About seven months ago, four engineers sat in the lounge area between the Armadillo Grill and McDonald's, penning down ideas on napkins--ideas they hoped would blossom into proposals they could submit to NASA's Reduced Gravity Student Flight Opportunities Program.
"We thought these napkins would be famous one day," said Isaac Chan, one of the brainstormers. "But we didn't use any of those ideas."
Their ideas did evolve, however. They eventually hit upon the concept of examining the effects of microgravity and hypergravity on bone and muscle cell structures. Microgravity and hypergravity are forces that are lesser and greater, respectively, than the normal pull of gravity.
Two months later, in December, Chan and his fellow juniors--Dan Choi, John Fang and Gary Sing--were notified via e-mail that they had been accepted.
"I wrote 'I'm going to be an astronaut!' on my away message," Chan recalled. "And then I ran into John's room and jumped up and down."
This is the first time Duke students will be participating in the program, which selects teams of college students from across the country to perform reduced gravity experiments on a FC-135A airplane, better known as the "Vomit Comet." This plane simulates microgravity for approximately 30 seconds at a time while flying in a parabolic trajectory over the Gulf of Mexico.
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The four Duke students begin their adventure at Houston in July; in the meantime, they're preparing for the summer by conducting experiments on-campus. Using a centrifuge, they simulate hypergravity at different speeds to see how the extra force effects bone and muscle cell structures. To see how the cells are affected they measure how much the nuclei have moved.
"We want to see how the nuclei react," Sing explained.
The nuclei are injected with a fluorescent dye that lights them up when viewed through a confocal microscope. This microscope allows them to see three-dimensional images of their slides as well as take slices of their samples.
From their experiment results, they hope to address "present concerns of muscle atrophy and loss of bone density during extended exposure to microgravity conditions," according to the quartet's proposal.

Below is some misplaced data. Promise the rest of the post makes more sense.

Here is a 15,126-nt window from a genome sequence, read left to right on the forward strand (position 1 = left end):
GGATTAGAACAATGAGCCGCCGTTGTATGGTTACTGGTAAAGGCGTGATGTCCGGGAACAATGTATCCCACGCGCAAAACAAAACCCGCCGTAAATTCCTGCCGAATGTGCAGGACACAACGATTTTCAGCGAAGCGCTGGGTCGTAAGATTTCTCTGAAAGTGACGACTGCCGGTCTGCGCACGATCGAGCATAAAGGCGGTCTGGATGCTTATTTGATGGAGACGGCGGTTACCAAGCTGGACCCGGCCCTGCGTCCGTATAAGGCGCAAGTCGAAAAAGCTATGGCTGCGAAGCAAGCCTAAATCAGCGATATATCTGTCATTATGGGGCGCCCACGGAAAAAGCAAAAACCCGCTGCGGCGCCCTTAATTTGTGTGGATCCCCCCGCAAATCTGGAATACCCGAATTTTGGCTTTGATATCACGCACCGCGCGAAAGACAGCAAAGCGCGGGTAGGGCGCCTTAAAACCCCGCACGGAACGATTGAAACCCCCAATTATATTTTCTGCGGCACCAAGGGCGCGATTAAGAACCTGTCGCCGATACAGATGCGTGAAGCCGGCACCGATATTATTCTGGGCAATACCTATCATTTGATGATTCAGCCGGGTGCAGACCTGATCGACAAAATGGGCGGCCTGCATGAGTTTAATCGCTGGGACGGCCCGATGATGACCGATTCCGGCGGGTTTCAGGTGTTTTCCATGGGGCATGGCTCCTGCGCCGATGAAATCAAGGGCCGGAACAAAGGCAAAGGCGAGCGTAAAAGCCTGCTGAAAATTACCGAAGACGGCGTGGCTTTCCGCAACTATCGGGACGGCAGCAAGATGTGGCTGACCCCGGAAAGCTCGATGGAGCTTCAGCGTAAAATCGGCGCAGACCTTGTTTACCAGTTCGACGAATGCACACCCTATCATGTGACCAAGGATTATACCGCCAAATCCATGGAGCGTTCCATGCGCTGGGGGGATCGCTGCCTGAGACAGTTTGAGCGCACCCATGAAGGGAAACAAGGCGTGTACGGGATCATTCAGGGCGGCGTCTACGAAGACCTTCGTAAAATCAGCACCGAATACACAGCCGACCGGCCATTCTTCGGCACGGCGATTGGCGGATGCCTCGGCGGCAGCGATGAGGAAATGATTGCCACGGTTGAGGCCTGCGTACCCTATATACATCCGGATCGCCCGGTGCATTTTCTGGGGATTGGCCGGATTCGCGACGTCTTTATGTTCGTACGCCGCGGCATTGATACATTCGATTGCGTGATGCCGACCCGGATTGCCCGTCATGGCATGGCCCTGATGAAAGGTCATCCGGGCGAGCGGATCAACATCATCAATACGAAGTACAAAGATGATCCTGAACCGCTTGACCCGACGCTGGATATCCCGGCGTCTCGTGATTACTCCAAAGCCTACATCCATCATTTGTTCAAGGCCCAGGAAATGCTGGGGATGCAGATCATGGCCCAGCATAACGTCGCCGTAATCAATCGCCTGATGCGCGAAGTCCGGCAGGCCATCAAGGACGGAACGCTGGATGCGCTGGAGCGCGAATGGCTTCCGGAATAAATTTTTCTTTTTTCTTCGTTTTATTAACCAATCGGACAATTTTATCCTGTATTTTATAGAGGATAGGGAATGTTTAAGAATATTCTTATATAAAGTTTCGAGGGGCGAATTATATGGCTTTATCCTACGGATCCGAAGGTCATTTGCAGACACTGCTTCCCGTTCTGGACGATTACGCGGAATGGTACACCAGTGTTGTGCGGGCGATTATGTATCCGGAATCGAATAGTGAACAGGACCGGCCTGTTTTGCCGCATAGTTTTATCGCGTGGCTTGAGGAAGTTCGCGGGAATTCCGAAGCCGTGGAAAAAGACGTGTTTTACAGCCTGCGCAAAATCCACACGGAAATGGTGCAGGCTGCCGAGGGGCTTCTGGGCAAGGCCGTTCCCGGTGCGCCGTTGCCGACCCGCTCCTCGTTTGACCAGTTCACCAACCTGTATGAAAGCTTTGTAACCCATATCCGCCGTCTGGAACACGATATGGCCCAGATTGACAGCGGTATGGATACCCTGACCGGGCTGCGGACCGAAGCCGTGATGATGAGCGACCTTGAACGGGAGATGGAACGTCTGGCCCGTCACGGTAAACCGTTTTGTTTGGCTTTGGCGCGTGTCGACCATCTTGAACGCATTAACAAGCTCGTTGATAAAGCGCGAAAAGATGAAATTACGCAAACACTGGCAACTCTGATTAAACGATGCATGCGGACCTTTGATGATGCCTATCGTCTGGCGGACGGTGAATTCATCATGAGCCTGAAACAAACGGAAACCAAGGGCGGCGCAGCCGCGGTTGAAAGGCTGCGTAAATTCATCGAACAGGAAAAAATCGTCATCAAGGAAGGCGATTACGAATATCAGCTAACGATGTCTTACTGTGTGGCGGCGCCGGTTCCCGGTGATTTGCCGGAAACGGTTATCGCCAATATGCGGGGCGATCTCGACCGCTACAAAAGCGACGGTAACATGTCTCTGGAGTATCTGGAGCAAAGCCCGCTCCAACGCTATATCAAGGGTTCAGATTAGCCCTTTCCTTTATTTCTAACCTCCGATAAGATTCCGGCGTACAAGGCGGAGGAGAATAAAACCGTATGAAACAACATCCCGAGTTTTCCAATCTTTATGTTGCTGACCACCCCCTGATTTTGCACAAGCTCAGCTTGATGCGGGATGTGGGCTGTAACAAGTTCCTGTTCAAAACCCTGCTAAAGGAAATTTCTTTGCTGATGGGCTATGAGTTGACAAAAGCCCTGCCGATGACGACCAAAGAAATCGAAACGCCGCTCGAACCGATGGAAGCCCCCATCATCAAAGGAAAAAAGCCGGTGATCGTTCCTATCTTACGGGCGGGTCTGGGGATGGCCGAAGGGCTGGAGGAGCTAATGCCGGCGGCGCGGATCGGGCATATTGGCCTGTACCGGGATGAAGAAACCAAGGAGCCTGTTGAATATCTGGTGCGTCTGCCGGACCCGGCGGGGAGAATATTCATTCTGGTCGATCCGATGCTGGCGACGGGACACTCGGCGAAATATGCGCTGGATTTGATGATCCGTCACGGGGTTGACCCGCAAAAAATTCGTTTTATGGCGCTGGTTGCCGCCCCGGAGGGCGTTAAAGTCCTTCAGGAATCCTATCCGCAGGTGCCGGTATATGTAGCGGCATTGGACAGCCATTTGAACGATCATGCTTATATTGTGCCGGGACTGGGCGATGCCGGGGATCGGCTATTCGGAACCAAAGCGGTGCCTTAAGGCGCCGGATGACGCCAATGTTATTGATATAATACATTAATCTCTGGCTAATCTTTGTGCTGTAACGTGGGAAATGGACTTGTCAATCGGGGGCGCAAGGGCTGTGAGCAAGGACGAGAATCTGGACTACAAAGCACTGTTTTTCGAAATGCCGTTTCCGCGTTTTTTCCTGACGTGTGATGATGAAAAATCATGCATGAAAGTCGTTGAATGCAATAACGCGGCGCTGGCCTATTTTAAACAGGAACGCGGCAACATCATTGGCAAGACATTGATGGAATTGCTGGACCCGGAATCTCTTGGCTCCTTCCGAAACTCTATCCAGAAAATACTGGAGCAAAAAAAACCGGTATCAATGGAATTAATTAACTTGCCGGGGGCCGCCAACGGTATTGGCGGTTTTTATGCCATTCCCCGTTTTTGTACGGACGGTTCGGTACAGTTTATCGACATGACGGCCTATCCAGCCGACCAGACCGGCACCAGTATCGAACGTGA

The group runs these experiments "as often as [they] have cells," Fang said. The cells have to be bought, along with almost everything else they need for their experiments at both Duke and Houston. NASA provides little equipment besides the plane.
"NASA didn't give jack," said Fang.
Chan added, "We have to pay for our own physicals!"
Their financial woes have been alleviated by a $2,000 grant from the engineering alumni board, and the four students have worked hard to obtain money elsewhere to support their work. Conveniently, they will temporarily board at Fang's residence in Houston while they participate in the program.
But the most difficult obstacle for them so far has been finding the right centrifuge.
Initially, they were going to use one of the bigger centrifuges in the confines of their laboratory and adapt their experiments to its size and force.
"This guy... is huge," Fang said, hugging the lid of a centrifuge the size of a laundry machine.
Just last month, however, the group discovered the answer to their problems--or rather, Steve Wallace, a helpful graduate student, did.
"He found it on a shelf," Sing said, gesturing at a simple contraption that barely tops one foot in height. "It was just sitting there."
Wallace was just one of several that helped the four engineering students along the way. Another crucial person is George Truskey, professor of biomedical engineering and the faculty advisor for the project. Truskey meets with the group on a weekly basis to talk about their progress and any problems they had encountered. He also provides contacts for them, at one time introducing his students to a doctor in California who briefed them on certain protocol.
The real stars of the show, however, are the engineering quartet.
"They've worked as a group and put together a project under these stringent conditions," Truskey praised. He added that the program was an exciting opportunity for the students to be able to design an experiment that they would later test on one of the NASA flights.
Choi echoed Truskey's sentiment: "This is cool because it's an opportunity that only astronauts usually get to experience."
Although some members of the group are prone to motion sickness, all look forward to experiencing weightlessness amid the "Vomit Comet."
"It's every little kid's dream," Chan said.